On Thursday, Florida Gov. Ron DeSantis proposed reestablishing the Florida State Guard, which would act as a “civilian volunteer force” that he would control independently outside President Joe Biden’s control. If created, Florida will become the 23rd state with its own guard independent of federal control.
“I’m going to be recommending in the budget $3.5 million to reestablish the Florida State Guard. The Florida State Guard will act as a civilian volunteer force that will have the ability to assist the National Guard in state-specific emergencies,” DeSantis said.
The governor said the funding will support training, equipment and other necessary support functions for up to 200 volunteer members “who can aid in the response to hurricanes, natural disasters, and other state emergencies.”
“We want to be able to have a quick response capability and reestablishing the Florida State Guard will allow civilians from all over the state to be trained in the best emergency response techniques and have the ability to mobilize very, very quickly,” he continued.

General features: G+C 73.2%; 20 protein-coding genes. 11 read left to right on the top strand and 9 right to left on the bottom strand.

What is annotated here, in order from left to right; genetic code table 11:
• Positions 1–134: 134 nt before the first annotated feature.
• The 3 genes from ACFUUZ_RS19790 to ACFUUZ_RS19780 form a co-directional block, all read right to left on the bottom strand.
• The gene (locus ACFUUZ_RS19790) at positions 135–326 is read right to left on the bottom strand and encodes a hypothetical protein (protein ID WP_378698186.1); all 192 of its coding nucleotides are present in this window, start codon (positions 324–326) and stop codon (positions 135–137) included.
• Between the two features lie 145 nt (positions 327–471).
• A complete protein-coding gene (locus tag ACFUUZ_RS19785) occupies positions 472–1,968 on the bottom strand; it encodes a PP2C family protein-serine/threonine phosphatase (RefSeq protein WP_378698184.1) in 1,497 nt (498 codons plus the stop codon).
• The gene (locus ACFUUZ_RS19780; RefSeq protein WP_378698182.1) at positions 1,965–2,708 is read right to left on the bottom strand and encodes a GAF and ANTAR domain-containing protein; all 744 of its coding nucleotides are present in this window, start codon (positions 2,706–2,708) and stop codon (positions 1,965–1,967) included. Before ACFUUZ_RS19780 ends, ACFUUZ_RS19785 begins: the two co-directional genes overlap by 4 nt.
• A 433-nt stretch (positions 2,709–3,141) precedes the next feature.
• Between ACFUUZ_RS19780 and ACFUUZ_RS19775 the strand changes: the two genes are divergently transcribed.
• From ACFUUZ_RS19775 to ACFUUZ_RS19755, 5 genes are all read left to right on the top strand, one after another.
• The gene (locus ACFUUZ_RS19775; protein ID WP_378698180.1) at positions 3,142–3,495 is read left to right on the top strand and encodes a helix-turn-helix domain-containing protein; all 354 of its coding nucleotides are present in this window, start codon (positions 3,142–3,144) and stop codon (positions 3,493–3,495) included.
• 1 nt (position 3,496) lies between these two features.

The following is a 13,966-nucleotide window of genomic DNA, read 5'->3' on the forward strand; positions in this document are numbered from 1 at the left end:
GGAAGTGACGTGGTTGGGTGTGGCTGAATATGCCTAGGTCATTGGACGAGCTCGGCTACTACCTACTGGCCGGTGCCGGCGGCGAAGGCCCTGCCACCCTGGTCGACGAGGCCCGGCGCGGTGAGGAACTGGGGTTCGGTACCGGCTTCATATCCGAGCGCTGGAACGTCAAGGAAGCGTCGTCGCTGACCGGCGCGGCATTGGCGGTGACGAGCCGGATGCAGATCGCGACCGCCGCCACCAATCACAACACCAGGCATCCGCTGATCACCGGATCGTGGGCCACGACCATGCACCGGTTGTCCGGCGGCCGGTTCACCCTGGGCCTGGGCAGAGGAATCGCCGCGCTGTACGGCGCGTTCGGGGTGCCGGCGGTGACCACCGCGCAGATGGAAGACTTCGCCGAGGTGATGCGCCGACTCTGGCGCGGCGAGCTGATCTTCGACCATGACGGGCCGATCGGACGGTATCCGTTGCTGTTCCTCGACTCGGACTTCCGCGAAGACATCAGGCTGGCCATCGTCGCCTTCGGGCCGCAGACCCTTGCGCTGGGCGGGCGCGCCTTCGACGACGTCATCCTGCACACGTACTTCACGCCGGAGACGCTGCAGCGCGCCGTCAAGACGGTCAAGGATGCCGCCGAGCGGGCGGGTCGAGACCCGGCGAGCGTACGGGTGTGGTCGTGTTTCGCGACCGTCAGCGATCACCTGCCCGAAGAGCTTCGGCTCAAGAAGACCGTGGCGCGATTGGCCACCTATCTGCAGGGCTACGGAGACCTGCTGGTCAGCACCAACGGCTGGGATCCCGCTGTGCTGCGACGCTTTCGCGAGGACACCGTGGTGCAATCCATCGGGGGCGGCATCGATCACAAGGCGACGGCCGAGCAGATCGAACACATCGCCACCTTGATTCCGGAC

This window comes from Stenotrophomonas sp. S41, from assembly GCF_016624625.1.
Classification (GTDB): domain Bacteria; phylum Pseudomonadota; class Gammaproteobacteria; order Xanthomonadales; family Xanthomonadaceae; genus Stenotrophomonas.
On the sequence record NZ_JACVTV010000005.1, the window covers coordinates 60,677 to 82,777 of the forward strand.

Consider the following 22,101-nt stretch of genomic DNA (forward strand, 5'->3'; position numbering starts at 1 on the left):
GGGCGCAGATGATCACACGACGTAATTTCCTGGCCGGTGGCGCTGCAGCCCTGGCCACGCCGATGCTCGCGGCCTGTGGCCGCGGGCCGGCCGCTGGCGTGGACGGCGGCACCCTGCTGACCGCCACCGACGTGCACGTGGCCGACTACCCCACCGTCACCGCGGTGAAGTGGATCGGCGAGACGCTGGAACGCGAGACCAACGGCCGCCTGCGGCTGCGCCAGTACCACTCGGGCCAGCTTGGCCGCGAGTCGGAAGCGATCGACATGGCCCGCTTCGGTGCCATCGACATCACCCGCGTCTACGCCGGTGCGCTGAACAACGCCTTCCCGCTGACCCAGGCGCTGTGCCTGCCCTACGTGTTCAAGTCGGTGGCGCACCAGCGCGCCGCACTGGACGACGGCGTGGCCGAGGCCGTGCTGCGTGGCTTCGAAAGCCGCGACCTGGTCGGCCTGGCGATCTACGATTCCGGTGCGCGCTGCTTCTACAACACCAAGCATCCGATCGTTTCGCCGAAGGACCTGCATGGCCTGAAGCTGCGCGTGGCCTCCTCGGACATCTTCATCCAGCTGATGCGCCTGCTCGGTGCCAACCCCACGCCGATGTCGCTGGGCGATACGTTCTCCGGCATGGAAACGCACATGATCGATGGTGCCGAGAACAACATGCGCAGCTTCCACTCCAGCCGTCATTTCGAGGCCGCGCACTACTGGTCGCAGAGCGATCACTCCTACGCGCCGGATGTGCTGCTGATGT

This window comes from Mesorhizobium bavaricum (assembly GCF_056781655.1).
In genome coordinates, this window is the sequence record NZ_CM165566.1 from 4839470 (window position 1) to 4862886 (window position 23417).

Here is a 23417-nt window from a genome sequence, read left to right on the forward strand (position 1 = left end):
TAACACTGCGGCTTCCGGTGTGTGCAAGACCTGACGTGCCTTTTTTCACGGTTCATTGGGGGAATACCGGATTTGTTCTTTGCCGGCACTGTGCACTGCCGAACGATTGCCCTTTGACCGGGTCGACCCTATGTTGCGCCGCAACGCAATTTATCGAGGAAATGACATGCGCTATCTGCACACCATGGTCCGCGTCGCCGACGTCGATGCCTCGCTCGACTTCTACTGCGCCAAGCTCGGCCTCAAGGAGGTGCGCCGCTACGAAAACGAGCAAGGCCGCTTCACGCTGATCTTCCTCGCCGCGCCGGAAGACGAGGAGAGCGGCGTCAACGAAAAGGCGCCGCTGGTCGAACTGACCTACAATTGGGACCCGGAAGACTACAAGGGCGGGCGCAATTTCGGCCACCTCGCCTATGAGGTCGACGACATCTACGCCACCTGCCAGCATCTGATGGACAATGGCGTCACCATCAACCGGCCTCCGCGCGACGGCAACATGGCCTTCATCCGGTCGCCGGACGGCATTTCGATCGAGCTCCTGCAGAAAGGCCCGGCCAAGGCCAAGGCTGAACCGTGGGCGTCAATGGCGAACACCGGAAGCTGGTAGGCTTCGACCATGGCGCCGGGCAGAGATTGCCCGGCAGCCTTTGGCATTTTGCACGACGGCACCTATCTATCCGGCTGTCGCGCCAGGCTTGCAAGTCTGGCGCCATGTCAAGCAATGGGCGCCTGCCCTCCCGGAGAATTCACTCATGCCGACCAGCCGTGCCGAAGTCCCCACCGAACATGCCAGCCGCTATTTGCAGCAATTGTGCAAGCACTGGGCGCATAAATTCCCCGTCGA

DeSantis noted that over 20 other states currently have their own civilian guards.
“Our National Guard, for how big our state is – and we’re working to expand the personnel – but they carry a big load,” DeSantis said. “You look at other states, much less population, and their guard is a larger percentage of their population than we are. So we have a massive state in terms of land, and we also have a huge population.”
According to The Hill, the Florida State Guard was first established in 1941 to step in as National Guard members were deployed overseas during World War II. The guard was later disbanded in 1947.
“We are proud of our veterans and active-duty military members and proud of what our communities do to support them,” DeSantis said in a statement. “Florida is one of the most veteran friendly states and I think there are very few places that you would rather be on duty than in the state of Florida. As a veteran, I really appreciate what everyone who wears the uniform does in our state and am excited about these proposals – they will go a long way and have a meaningful impact.”
“In Florida, we are going to continue our momentum of supporting our military, supporting our veterans and being good stewards of our military installations,” he added.
The idea was part of a broader budget proposal, which included $12.2 million in scholarships for children and spouses of deceased or disabled veterans, as well as $3.6 million to “improve base infrastructure and support projects that keep our military installations among the best in the nation.”